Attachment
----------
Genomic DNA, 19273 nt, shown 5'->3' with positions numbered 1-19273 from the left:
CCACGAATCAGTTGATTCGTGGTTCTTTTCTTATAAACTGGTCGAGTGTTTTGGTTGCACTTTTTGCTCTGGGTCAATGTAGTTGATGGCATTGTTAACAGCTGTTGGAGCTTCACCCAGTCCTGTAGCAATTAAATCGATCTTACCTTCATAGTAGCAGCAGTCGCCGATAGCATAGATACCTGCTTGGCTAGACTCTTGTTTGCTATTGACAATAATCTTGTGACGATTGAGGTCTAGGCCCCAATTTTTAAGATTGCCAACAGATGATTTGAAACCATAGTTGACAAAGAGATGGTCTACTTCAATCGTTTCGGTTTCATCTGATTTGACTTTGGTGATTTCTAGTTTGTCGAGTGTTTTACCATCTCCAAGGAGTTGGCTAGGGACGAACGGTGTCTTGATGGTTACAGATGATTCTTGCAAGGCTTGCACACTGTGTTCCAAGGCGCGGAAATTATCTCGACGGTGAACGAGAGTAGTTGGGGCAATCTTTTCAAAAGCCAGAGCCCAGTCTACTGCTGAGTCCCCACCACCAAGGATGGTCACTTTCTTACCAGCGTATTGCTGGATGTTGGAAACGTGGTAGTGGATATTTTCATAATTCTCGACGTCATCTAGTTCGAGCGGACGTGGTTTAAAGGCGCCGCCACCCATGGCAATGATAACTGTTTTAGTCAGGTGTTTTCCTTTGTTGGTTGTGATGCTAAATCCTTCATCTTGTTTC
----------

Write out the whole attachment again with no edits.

Genomic DNA, 19273 nt, shown 5'->3' with positions numbered 1-19273 from the left:
CCACGAATCAGTTGATTCGTGGTTCTTTTCTTATAAACTGGTCGAGTGTTTTGGTTGCACTTTTTGCTCTGGGTCAATGTAGTTGATGGCATTGTTAACAGCTGTTGGAGCTTCACCCAGTCCTGTAGCAATTAAATCGATCTTACCTTCATAGTAGCAGCAGTCGCCGATAGCATAGATACCTGCTTGGCTAGACTCTTGTTTGCTATTGACAATAATCTTGTGACGATTGAGGTCTAGGCCCCAATTTTTAAGATTGCCAACAGATGATTTGAAACCATAGTTGACAAAGAGATGGTCTACTTCAATCGTTTCGGTTTCATCTGATTTGACTTTGGTGATTTCTAGTTTGTCGAGTGTTTTACCATCTCCAAGGAGTTGGCTAGGGACGAACGGTGTCTTGATGGTTACAGATGATTCTTGCAAGGCTTGCACACTGTGTTCCAAGGCGCGGAAATTATCTCGACGGTGAACGAGAGTAGTTGGGGCAATCTTTTCAAAAGCCAGAGCCCAGTCTACTGCTGAGTCCCCACCACCAAGGATGGTCACTTTCTTACCAGCGTATTGCTGGATGTTGGAAACGTGGTAGTGGATATTTTCATAATTCTCGACGTCATCTAGTTCGAGCGGACGTGGTTTAAAGGCGCCGCCACCCATGGCAATGATAACTGTTTTAGTCAGGTGTTTTCCTTTGTTGGTTGTGATGCTAAATCCTTCATCTTGTTTC